Should I sit down? I should sit? Shit, did I make the mom sitting next to me uncomfortable? I should introduce myself. Shit. Of course I just introduced myself to the woman I exchange pleasantries with everyday and of course we know each other. I should stand up. Shit. Did she take that the wrong way? Do I, do we have an enemy now? I’m not eating. Damn it. Should I stand by the wall or hang by the door. I just don’t want to look like a creep and everything is making me look that way. These are my thoughts while my child sits there, assured and confident because I, who knows all and controls all, is present.

I don’t know how all the other parents feel but I have to imagine I’m not the only one that has these moments where it all becomes so clear. We are all doing the best we can. It’s a blend of planning and reacting. It’s a combo of following in footsteps and improvising. It’s intuitive and learned. We all want to do well. There’s never really a time when you know whether or not you are. You win moments, sure you handled something perfectly. Those moments are followed by other moments and that goes on forever.

As much as anything this makes me realize how much of my own life was and to some degree, will always remain a fabrication of my own misunderstanding of what my parents were and what they were doing. And there parents and there parents for as far back as we go. Structures we rely on make it possible and we’ve been fortunate enough in recent generations to have stable structures. It’s hard not to feel a little off balance when so much seems so fragile.

Before I know it Charlie’s asking the nice lady in the party factory uniform for seconds of ice cream cake. Some folks are leaving, getting gift bags, saying thank yous and finding coats. I’ve actually had a nice conversation with another parent, a mom of one of Charlie’s good friends. Everything is back to normal. I know my script and am ready to dad.

‘Yep, time to go, buddy. Did you say thank you? Don’t forget to say Happy Birthday.’

Snowy Old Christmas Eve’s at Home

Brockport is a charming Victorian village that straddles the western Erie Canal and it is made only more beautiful for its near constant snow cover for much of the year. We are natives of the snow belt and there was endless pleasure to be derived from its copious bounty. As kids that first snow fall was something approaching magical. We would watch the weather reports, sometimes as early as the beginning of the school year, but usually just before Halloween or shortly thereafter, waiting to see those snowflakes. If it was going to come in the night we’d stay up as late as we could (we were and remain a family of night owls) in hopes of seeing those first flakes fall. If we didn’t make it we were rewarded with the fresh, bright, clean sheet of dazzling white when we woke and it really did make a kids heart skip a beat.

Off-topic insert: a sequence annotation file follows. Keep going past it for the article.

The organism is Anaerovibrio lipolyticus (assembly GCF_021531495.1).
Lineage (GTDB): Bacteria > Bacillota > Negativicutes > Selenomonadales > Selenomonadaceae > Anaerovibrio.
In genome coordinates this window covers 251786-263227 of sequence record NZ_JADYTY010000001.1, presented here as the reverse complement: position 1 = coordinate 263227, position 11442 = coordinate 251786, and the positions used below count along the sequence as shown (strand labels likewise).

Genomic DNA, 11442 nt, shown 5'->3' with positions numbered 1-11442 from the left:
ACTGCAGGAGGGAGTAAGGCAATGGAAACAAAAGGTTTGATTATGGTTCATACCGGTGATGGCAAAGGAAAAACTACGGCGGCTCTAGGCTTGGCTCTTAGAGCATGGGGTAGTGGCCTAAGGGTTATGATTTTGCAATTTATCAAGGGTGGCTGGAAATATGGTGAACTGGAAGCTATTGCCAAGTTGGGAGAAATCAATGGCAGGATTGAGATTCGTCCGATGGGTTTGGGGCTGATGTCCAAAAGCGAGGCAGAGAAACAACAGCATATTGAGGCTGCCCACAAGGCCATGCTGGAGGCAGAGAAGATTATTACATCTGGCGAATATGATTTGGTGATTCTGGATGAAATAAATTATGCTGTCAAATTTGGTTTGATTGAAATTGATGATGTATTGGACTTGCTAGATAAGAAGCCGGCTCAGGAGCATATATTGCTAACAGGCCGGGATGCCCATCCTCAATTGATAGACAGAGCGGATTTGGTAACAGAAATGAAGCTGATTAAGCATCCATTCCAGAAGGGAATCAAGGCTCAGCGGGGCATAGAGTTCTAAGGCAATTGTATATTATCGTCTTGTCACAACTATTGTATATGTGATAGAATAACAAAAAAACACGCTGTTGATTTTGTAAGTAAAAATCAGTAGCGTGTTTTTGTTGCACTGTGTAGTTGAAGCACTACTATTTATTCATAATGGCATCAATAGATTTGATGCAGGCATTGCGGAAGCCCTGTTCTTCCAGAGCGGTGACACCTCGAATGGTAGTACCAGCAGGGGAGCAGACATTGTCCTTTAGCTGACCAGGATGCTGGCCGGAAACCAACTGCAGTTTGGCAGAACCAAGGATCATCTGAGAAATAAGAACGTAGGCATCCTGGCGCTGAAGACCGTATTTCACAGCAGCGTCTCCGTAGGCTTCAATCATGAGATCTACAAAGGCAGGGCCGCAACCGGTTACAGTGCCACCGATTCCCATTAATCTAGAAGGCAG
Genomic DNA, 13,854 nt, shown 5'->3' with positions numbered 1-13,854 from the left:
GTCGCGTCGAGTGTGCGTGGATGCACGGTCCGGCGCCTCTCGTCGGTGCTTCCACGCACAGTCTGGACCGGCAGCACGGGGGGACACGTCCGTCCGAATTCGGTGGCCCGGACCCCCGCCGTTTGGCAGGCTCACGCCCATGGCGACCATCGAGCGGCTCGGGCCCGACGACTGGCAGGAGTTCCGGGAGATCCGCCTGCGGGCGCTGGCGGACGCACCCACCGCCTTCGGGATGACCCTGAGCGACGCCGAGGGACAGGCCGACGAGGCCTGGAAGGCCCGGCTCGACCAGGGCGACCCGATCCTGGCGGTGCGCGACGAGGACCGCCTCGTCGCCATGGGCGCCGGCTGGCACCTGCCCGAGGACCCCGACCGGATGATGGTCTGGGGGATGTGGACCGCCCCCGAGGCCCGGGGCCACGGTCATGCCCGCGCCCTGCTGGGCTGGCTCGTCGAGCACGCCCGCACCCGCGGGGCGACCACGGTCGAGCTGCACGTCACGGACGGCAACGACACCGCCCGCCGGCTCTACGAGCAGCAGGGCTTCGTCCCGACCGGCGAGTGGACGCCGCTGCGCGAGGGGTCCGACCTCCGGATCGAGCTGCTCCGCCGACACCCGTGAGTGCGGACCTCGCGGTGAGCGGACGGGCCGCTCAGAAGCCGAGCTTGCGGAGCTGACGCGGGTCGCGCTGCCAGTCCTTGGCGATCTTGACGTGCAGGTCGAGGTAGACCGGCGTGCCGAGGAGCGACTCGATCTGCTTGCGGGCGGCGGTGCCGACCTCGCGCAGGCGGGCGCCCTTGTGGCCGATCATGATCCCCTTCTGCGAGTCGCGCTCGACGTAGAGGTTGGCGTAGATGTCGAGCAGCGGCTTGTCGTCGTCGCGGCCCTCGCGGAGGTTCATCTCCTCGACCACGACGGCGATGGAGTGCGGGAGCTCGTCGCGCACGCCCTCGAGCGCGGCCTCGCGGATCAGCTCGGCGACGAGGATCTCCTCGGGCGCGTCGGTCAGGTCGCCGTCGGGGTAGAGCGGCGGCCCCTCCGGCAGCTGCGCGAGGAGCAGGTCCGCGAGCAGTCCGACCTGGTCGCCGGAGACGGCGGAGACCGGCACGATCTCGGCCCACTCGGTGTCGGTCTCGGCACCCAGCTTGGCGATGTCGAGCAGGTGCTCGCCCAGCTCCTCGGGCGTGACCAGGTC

In hindsight I have a great deal of love and respect for how my parents dealt with it. We moved to Brockport, well, Hamlin initially, but to the area when I was a month or two from arriving in the world. Myself and my brothers and sisters are natives and we saw endless delight in skating the ice and digging tunnels in the snow, making a web of undersnow crawl spaces that were so much fun to explore and play in. We couldn’t wait to go sledding down the hill next to the high bridge at the back of the park across the street. We’d be there for hours on end when the snow was good. All day. For my parents winters were a challenge. I see that now as a parent myself. But I’ve moved away from those winters. Sure, New Jersey has winter and the cold can be even worse down here, but the snow, there’s no getting around that.

Having the fairly safe assumption that we would have a White Christmas was pretty great. Our family traveled on Thanksgiving, but Christmas always was at home. When we were lucky it wasn’t just the sitting snow, it was the big fluffy fluttering of a beautiful snow dancing in the floodlights out the front window as we headed out on Christmas eve. We were going to the barn mass usually around 7pm the night before at Martin Farms. It was so cool to see all the folks and more from our weekly mass out and standing, excited and cold. Styrofoam cups of coffee steaming in hand. The kids in the Nativity scene dressed in period and regionally appropriate clothing for Jerusalem, draped over the heavy coats and winter hats. There was livestock present and lights dim.